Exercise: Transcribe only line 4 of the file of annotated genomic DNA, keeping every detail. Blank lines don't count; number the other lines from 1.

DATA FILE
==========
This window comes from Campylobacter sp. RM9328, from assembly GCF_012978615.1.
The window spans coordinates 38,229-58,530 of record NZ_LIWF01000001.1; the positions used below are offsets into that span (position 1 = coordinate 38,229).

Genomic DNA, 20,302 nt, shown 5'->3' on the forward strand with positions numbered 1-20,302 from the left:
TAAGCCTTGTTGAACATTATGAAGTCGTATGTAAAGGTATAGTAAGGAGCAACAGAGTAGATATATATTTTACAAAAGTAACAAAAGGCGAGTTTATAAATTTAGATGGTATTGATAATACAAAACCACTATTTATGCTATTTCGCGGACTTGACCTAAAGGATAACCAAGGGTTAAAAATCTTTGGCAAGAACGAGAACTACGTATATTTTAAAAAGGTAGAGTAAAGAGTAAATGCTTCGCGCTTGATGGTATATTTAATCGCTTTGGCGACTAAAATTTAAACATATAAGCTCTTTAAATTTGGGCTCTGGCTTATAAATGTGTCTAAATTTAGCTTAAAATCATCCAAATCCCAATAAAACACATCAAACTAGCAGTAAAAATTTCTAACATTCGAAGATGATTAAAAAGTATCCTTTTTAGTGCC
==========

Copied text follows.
TAAGCCTTGTTGAACATTATGAAGTCGTATGTAAAGGTATAGTAAGGAGCAACAGAGTAGATATATATTTTACAAAAGTAACAAAAGGCGAGTTTATAAATTTAGATGGTATTGATAATACAAAACCACTATTTATGCTATTTCGCGGACTTGACCTAAAGGATAACCAAGGGTTAAAAATCTTTGGCAAGAACGAGAACTACGTATATTTTAAAAAGGTAGAGTAAAGAGTAAATGCTTCGCGCTTGATGGTATATTTAATCGCTTTGGCGACTAAAATTTAAACATATAAGCTCTTTAAATTTGGGCTCTGGCTTATAAATGTGTCTAAATTTAGCTTAAAATCATCCAAATCCCAATAAAACACATCAAACTAGCAGTAAAAATTTCTAACATTCGAAGATGATTAAAAAGTATCCTTTTTAGTGCC